Estate Planning: Your Pet Legacy βš–οΈ

Do you know what will happen to your pet if something happens to you? Do you ever wonder if your pet will outlive you? Do you have a pet trust? Do you have a will? If you’re like most pet parents, these questions are not on your radar. But they should be…

Why? Because over 500,000 pets are abandoned each year due to the death or disability of their human companions.

Your pet deserves a good life if anything happens to you. As we take better care of our furry friends, and veterinary medicine continues to improve their lives, it’s likely that a pet can outlive you.

For instance, the average life of a cat is around 20 years. The average life of small dogs (Chihuahuas, Jack Russell Terriers, Cocakpoos, Toy Poodles) is 16 years.

A pet legacy plan can ease your worries.



Pet Legacy Planning

What is a pet legacy plan? It’s a legacy plan that describes the details of your pet’s care.

Sometimes we leave pets with a friend or relative. But an informal arrangement does not ensure that your pet will get the care she deserves. An extended family arrangement may not be in your pet’s best interest…

It’s not easy to think about leaving our pets behind. Where do you start? One source suggested making a list of to identify:

  • Your pet’s daily needs (foods, treats, allergies, medicines)
  • Veterinarian and/or medical specialists and emergency veterinary hospital.
  • The person who will control every part of your pet’s care.
  • The person who will distribute funds to meet your pet’s needs
  • The person who will manage the money to ensure the proper care of your pet.

Legacy Plan Confusion

Let’s talk about two points of confusion around a legacy plan.

One confusing point is that you have to be rich or famous to leave a legacy. Wrong. EVERYONE has a legacy. Your life as a pet parent creates memories for your pet.

Legacy planning is proactive – it’s not about death. It’s about life and the quality of life you want to leave for your pet.

Another confusing point is that a legacy is about your ego. Wrong again. A legacy “allows your purpose to be carried forward.” Your purpose includes a roadmap for your pet’s future.

Your legacy can ensure that your pet will be well cared for and safe if something happens to you.


Oscar (photo: @SocialClaude)

Will or Pet Trust?

Next, decide what type of legal document your want for your legacy plan. Do you need a will or a living trust? Food for thought:

A will does not allow you to leave money or property to your pet. A will is only in effect after you die.

The residual or remainder of your estate, goes to the person you named in your will. Your pet does not get your money or property.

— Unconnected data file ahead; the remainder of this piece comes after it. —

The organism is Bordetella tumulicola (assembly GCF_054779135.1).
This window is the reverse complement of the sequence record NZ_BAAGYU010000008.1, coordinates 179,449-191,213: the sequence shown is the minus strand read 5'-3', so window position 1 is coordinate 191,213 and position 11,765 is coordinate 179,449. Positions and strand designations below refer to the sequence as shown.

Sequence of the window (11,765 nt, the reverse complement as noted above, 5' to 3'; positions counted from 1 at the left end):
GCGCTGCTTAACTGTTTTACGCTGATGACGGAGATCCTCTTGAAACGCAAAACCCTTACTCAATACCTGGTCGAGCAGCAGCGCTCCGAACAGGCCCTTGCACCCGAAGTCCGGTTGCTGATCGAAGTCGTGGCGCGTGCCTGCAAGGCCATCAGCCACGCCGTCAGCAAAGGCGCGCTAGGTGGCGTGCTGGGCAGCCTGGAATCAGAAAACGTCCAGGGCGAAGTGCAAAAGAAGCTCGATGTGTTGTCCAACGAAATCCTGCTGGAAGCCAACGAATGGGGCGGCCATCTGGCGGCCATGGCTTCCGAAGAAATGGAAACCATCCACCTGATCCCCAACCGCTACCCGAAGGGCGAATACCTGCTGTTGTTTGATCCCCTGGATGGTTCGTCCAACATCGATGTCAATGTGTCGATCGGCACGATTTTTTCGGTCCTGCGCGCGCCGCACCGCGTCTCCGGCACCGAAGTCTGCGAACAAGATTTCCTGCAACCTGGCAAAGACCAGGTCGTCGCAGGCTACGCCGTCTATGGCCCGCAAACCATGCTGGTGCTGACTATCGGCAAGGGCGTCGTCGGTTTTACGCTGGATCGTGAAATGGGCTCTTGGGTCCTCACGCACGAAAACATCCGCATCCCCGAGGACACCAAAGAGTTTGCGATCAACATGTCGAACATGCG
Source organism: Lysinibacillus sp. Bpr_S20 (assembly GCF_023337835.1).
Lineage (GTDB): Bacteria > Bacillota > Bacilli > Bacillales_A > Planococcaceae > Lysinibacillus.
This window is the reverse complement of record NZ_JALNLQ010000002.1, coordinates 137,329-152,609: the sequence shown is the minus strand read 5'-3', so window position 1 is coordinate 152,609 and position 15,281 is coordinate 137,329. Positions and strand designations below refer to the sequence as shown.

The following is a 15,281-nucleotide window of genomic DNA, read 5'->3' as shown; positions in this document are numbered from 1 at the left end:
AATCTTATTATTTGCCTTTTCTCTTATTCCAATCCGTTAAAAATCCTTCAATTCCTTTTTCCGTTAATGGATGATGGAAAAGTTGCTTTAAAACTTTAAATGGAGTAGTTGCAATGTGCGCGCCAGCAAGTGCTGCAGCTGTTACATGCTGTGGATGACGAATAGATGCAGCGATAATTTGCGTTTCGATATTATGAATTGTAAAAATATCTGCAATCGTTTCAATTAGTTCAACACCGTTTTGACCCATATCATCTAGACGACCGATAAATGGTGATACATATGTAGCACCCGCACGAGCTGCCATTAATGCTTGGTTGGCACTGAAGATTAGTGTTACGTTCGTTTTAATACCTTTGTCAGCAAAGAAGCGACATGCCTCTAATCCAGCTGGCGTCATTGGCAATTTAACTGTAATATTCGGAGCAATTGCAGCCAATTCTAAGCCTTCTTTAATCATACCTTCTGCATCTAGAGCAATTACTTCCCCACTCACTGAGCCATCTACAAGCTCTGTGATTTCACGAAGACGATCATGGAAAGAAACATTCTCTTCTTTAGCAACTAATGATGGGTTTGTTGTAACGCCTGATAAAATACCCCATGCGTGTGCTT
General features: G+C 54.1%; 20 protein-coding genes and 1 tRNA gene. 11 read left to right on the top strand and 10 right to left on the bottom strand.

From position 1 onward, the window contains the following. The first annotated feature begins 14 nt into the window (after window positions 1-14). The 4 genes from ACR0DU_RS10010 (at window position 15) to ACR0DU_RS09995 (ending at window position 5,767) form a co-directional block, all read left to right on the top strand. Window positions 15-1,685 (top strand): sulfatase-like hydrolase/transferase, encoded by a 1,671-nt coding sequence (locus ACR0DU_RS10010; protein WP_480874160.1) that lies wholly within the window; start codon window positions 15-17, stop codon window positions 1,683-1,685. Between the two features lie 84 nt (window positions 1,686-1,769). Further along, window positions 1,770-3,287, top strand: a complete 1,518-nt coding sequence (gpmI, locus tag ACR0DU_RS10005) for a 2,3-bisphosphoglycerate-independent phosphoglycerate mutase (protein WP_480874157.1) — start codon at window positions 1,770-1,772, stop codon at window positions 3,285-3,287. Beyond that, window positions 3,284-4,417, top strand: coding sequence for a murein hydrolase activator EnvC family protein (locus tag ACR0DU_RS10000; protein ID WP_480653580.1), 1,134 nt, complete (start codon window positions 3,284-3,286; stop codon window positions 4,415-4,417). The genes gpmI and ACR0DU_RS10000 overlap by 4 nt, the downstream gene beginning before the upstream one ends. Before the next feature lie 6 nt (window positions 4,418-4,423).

If you don’t have a will, the state takes control of your pet’s life and your assets.

A pet trust creates a legal obligation to care for your pet. This estate planning tool gives instructions for your pet’s care, names your pet’s care giver, and you can leave money for your pet’s care.

The other advantage of a pet trust is that it’s active while you are still alive. If you are disabled or can no long care for your pet, the pet trust leaves instructions for your pet’s caregiver.

You can also leave instructions to distribute any leftover money when your pet dies.

The person you name as caregiver in a pet trust must follow your instructions and use the money only for your pet’s care.



Door Number Three

Another choice in your pet legacy plan is to identify a charitable organization to provide for your pet’s long term care.

If you can’t find the right person to care for your pet, there are programs to help you. Organizations can:

  • Provide care for your pet’s lifetime for a large donation
  • Find a home for your pet
  • Provide care in a pet retirement home or sanctuary

Caveat emptor: As with any organization that cares for a pet, visit the facility. Think about what will happen if the organization loses its funding or staff. Talk to your veterinarian or rescue staff to find a reputable organization to care for your pet.

Here are a few programs:



Where to Start

A good starting point for your pet legacy plan is to make a list:

  • Write a master file of all your pet’s records (medical, adoption, etc.) and keep them updated.
  • Be sure your family and your attorney can find a copy of each document. (Reminder: Keep a copy of all documents in a bank safe deposit box and/or with your attorney).
  • If you have pet insurance, make sure funds are set aside for annual payments.
  • Keep the latest copy, payment history and information on the policy term in your master file.

Your attorney can also create a legal document that is a pet trust or a provision in your will. Find a good attorney to help you plan and identify how you want to care for a pet who outlives you.

If you’re still not sure about a pet legacy plan, do some research. Here’s a list of resources to help you:



Plan for your pet to have a good life if they outlive you…

Thanks for reading,
Dr. Pet Mom

“Dogs never lie about love.”
–Jeffrey Moussaieff Masson

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